The study population involves students from grade one to grade six of the Faculty of Medicine of Casablanca, Morocco.

Exclusion criteria

Students from grade seven were excluded from the study population.

Students who do not have a Facebook account or have a username other than their first and last name were also excluded.

Measuring instruments

The researchers used an anonymous self-questionnaire that included:

  • Sociodemographic data: age, gender, marital status, place of residence, and level of education.

  • Rosenberg Scale is the most widely used scale to measure global self-esteem [19], which has been translated into French and validated [20]. It consists of ten items; six items are in positive form and four items in negative form. For each item, there are four types of response options: strongly disagree, disagree, agree, and strongly agree. These response options are scored from 1 to 4 (from 4 to 1 for negative items). Thus, scores vary between 10 and 40. A score lower than 25 indicates very low self-esteem, between 25 and 31 indicates low self-esteem, between 31 and 34 corresponds to self-esteem within the average, between 34 and 39 indicates a strong self-esteem, and a score higher than 39 indicates very strong self-esteem [20].

  • Rathus Scale to evaluate assertiveness. It consists of 30 items; each item includes six different propositions ranging from “very characteristic of me” rated at +3 to “very uncharacteristic of me” rated at −3. For the so-called negative items, the scoring is reversed. The total score for all items varies between −90 and +90. A score lower than +10 indicates difficulties in assertiveness, and a score higher than +10 indicates assertive behavior. A high score may also indicate aggressive behavior. The scale does not distinguish between assertive and aggressive behavior [21].

  • HADS Scale (Hospital Anxiety and Depression Scale) is used to assess depression and anxiety. It consists of 14 items, with odd items assessing anxiety and even items assessing depression. Each item has four response options (0, 1, 2, 3). A score less than or equal to 7 indicates the absence of anxiety or depressive symptomatology, while a score greater than or equal to 11 indicates the presence of anxiety or depressive symptomatology, and a score between 7 and 11 is doubtful [22].

Statistical analysis

Data entry was done automatically by Google Forms. Descriptive analysis was performed using the Statistical Package for Social Sciences (SPSS) software in its twentieth version. Quantitative variables are represented by mean and standard deviation and qualitative variables by number and percentage. The study of the associations and correlations between the different variables was performed using Student’s t test, chi2, and analysis of variance (ANOVA). The results were considered significant if the p-value is less than 0.05.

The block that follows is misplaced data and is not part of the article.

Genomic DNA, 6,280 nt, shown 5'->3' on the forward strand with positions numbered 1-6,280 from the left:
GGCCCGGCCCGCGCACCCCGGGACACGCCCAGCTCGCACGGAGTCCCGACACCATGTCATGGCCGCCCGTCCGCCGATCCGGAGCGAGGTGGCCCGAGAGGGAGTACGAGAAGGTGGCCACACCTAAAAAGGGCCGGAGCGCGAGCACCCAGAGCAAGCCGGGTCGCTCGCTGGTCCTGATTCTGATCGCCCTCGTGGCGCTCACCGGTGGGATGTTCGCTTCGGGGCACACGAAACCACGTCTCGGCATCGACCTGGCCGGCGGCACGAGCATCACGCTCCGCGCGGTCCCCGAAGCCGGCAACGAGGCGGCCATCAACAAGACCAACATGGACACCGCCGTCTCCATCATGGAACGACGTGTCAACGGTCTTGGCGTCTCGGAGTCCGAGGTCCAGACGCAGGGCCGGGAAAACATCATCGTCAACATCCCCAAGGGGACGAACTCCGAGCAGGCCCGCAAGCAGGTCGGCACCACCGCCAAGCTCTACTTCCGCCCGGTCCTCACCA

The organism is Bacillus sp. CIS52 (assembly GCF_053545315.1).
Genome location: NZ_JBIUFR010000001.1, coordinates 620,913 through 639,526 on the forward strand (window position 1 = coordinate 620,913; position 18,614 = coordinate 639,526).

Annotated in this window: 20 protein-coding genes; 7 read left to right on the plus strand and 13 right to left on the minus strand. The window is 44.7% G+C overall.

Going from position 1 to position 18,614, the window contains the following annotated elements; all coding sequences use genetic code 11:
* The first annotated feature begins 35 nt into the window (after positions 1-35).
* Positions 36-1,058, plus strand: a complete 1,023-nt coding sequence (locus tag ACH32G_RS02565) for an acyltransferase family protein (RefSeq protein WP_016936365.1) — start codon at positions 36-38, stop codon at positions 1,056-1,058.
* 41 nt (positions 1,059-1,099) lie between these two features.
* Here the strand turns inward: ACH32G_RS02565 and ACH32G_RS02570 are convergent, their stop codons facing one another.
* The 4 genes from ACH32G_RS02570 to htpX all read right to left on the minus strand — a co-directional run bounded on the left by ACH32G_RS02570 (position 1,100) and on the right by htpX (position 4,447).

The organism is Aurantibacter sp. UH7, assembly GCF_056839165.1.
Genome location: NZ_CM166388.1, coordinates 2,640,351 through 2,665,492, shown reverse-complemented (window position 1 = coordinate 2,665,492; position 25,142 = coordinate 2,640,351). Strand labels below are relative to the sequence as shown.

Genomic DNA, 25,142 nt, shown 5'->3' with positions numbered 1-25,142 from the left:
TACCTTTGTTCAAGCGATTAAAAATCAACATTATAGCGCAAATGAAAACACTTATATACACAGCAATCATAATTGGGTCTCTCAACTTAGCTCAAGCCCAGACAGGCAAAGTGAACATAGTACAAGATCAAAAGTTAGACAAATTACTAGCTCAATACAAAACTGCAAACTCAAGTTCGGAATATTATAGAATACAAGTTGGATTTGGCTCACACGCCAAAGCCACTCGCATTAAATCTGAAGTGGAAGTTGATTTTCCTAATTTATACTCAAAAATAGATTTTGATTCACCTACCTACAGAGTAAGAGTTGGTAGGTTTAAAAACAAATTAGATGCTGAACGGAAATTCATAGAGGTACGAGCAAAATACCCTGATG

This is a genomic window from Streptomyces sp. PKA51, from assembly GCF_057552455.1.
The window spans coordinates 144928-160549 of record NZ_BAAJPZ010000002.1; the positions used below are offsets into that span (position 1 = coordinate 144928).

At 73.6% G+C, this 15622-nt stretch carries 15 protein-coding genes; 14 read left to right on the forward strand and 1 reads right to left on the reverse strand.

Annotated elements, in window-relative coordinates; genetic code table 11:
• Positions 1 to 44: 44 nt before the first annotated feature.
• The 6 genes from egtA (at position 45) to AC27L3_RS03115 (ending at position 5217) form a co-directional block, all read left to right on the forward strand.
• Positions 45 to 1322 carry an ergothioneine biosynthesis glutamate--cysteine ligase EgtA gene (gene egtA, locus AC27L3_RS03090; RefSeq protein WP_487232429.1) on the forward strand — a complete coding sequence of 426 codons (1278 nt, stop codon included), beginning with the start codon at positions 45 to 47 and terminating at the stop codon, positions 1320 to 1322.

Consent and ethics

The purpose of the study was explained to each student interviewed. Verbal consent was sufficient to begin the study.


Sociodemographic characteristics

Of the total study population, 336 students responded to our questionnaire. Seventy percent were female (n= 235) and 30% were male (n=101). The majority of students were between 18 and 25 years old (95.2%; n=320), single (78.6%; n=264), and lived in an urban area (97.3%; n=327). Regarding educational level, percentages ranged from 15.2% (n=51) to 18.2% (n=61) for each grade (Table 1).

Table 1 Sociodemographic characteristics

Self-esteem assessment

A percentage of 20.8% (n=70) of students had very low self-esteem, 32.7% (n=110) had low self-esteem, 24.7% (n=83) had self-esteem in the average, 18.7% (n=63) had high self-esteem, and 3% (n=10) had very high self-esteem. Overall, 54% (n=180) of students had low to very low self-esteem and 46% (n=156) had high or self-esteem in average. The mean score was 29.4 with a standard deviation of 6.2.

Assertiveness assessment

A percentage of 30% (n= 101) of students were assertive, and 70% (n=235) of students were not assertive. The median score was −7 with an interquartile range of [−24, 14].

Self-esteem and socio-demographic characteristics

Self-esteem and gender

The mean score of self-esteem was higher for females than males and was at the border of statistical significance (p=0.049) (Table 2).

Table 2 Associations of self-esteem and socio-demographic characteristics, assertiveness, anxiety, and depression

Self-esteem and age

Linear regression analysis showed a slight increase in self-esteem with age (R=0.115, R2=0.013). The result was significant (p=0.036) (Table 2).

Self-esteem and marital status

Single students had significantly lower self-esteem than students in a relationship or married (p=0.011) (Table 2).

Self-esteem and level of education

Mean self-esteem increased from year one to year two, peaked in year 3, and then declined (p=0.037) (Table 2).

Assertiveness and sociodemographic characteristics

No statistically significant difference was found between assertiveness and gender, age, and level of education. In contrast, students in a relationship or married were more assertive (p < 0.001) (Table 3).